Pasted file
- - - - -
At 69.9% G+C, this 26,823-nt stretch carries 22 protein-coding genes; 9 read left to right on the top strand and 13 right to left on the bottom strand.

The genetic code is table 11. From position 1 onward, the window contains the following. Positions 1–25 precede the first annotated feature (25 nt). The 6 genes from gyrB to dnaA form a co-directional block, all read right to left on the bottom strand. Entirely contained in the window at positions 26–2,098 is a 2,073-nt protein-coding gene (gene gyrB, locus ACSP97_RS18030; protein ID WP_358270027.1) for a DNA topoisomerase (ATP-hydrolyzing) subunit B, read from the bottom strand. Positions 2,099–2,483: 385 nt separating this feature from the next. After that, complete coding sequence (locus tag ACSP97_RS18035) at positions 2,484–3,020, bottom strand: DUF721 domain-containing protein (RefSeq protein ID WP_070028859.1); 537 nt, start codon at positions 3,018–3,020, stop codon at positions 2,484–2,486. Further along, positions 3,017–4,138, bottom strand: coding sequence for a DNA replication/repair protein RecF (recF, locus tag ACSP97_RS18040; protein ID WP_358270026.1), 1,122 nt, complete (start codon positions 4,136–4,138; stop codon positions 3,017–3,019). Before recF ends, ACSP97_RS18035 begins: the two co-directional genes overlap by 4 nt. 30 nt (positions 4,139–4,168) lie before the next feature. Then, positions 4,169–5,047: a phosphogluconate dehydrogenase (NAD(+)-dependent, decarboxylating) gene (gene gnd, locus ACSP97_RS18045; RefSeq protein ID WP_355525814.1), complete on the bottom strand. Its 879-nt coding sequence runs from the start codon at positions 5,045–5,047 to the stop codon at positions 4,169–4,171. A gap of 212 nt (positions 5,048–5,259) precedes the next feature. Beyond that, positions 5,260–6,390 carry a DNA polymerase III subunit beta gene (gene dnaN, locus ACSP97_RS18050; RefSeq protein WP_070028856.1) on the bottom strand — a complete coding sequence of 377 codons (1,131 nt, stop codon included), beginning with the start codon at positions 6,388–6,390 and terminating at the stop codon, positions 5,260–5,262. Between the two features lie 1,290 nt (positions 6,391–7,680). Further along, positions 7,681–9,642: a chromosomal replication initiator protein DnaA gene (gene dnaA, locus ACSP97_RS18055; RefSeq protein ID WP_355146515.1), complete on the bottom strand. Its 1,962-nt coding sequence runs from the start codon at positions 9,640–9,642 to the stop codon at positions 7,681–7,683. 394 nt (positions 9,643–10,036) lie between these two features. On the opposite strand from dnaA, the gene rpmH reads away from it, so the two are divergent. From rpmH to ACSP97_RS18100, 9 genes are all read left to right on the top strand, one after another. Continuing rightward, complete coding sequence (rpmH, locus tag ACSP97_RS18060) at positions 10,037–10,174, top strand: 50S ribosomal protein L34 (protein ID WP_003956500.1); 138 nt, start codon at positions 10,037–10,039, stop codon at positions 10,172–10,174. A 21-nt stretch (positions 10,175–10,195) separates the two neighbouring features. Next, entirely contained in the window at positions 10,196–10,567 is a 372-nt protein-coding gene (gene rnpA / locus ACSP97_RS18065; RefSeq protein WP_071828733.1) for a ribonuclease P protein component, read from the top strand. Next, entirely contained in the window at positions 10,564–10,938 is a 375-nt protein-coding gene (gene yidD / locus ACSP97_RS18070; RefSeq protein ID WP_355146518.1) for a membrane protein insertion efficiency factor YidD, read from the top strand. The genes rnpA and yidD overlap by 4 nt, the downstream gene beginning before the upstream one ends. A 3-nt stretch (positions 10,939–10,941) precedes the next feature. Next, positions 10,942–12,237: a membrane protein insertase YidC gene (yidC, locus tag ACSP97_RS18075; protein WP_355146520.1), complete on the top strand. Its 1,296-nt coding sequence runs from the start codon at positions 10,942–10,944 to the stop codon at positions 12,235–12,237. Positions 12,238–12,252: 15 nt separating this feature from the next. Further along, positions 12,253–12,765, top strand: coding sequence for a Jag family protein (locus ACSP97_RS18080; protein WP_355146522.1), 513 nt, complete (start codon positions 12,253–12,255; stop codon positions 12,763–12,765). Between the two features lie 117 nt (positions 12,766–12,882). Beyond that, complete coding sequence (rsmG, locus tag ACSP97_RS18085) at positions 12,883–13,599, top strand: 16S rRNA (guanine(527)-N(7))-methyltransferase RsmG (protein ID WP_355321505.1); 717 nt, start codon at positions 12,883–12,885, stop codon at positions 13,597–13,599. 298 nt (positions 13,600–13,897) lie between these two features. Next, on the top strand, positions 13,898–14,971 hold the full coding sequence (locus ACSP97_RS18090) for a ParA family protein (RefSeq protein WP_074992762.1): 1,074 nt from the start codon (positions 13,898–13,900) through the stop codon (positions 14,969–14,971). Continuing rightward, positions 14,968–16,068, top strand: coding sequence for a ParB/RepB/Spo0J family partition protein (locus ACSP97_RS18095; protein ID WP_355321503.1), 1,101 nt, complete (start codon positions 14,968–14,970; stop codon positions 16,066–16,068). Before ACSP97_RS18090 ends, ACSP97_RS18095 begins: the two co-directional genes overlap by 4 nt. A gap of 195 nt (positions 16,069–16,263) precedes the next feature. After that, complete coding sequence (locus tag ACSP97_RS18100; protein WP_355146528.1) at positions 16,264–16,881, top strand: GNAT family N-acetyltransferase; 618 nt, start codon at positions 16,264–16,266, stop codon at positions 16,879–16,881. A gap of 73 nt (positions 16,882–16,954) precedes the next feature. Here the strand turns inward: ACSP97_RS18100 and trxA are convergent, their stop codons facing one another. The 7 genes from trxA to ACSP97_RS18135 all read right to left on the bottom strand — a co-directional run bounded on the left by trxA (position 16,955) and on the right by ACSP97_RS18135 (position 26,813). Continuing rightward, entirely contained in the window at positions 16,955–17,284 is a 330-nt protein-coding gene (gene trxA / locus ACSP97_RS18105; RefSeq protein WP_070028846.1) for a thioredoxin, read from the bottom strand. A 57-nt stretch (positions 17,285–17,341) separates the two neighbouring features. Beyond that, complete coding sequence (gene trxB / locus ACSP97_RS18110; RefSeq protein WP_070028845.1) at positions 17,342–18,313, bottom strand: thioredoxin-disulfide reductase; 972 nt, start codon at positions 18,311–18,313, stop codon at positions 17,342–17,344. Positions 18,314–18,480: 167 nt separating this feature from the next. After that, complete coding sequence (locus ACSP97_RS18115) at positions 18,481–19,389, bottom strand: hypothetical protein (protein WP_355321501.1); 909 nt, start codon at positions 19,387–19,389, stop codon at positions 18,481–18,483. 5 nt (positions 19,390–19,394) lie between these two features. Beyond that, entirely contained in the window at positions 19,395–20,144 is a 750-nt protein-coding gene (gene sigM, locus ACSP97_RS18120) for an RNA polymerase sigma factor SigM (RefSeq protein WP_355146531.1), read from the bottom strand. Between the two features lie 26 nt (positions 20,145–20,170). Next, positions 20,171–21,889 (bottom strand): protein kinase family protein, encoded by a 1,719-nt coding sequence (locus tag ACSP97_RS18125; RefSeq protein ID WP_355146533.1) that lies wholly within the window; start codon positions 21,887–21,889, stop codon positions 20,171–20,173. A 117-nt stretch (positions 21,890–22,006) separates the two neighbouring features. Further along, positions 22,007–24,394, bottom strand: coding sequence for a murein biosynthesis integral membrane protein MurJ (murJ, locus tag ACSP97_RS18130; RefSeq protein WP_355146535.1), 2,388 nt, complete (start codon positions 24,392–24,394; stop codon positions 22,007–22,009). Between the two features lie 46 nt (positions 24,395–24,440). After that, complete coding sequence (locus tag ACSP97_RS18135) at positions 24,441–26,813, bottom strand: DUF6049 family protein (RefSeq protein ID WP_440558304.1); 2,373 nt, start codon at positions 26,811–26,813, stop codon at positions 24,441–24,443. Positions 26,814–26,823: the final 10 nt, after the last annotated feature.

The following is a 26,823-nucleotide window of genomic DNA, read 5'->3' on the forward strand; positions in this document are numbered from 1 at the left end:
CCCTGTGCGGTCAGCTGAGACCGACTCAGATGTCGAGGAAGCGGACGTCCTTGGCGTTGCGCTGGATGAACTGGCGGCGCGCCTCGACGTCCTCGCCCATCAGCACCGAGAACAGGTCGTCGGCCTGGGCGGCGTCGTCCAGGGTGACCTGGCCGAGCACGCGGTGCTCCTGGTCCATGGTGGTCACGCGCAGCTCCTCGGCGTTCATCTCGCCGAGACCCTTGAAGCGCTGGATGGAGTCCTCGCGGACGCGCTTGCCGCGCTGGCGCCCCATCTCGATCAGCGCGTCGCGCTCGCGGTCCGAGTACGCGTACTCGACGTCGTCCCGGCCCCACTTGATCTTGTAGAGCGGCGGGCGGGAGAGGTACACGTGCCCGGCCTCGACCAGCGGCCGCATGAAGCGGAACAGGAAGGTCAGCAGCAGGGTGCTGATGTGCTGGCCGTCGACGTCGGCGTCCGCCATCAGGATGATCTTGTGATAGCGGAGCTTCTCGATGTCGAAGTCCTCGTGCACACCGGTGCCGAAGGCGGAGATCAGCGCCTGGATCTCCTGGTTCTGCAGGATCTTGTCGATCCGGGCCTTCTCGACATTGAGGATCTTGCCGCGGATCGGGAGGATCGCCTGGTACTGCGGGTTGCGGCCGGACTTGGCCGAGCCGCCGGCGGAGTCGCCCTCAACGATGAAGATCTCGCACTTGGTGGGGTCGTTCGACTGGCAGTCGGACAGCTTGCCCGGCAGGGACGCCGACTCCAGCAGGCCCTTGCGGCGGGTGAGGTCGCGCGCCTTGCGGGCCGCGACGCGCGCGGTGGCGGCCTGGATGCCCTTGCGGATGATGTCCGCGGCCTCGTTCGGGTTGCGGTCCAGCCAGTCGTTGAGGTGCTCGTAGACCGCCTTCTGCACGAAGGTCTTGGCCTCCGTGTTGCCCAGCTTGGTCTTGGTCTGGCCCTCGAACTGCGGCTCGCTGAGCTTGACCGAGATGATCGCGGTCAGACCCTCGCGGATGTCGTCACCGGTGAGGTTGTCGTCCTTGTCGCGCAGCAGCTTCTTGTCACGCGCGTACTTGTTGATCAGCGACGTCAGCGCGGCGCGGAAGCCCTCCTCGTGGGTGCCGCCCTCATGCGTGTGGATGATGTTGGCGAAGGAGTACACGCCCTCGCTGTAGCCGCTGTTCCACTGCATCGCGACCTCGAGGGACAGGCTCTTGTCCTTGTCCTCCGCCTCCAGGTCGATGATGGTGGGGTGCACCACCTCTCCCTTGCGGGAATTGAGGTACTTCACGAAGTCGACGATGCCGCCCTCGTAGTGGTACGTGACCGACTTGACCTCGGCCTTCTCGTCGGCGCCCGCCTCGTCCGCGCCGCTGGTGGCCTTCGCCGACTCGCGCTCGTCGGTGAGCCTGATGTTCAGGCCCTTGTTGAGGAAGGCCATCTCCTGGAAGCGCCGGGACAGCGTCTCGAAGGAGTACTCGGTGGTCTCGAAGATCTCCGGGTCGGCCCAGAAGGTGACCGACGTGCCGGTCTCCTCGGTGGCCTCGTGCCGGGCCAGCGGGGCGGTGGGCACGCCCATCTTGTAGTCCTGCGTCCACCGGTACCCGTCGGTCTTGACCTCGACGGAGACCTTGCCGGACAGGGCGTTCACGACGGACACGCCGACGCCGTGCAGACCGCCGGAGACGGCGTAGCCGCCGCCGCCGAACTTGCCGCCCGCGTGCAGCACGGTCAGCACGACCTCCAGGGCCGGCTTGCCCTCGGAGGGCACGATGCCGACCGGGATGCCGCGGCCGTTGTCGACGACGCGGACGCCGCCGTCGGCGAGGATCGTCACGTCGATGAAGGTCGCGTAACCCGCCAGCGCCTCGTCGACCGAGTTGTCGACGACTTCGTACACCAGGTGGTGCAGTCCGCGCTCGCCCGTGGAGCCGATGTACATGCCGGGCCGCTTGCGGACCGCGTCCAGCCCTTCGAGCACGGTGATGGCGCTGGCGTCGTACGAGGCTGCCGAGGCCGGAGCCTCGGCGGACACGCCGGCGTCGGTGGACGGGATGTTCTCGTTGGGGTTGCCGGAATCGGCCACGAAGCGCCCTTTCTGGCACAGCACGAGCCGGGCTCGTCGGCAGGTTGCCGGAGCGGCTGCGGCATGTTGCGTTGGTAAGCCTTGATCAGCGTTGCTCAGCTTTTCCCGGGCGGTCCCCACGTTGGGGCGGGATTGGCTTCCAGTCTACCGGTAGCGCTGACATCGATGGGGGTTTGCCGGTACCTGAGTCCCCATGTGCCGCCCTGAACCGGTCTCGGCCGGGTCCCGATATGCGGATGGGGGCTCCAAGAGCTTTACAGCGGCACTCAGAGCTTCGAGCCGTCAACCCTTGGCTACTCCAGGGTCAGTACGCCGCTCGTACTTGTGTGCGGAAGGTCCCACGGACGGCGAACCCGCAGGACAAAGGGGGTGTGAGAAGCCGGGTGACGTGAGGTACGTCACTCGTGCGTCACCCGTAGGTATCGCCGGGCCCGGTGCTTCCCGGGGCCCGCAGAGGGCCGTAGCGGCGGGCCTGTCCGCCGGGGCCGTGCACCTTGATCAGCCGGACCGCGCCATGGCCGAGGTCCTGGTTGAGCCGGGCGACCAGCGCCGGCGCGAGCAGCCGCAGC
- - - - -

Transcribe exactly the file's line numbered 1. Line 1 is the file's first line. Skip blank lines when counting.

At 69.9% G+C, this 26,823-nt stretch carries 22 protein-coding genes; 9 read left to right on the top strand and 13 right to left on the bottom strand.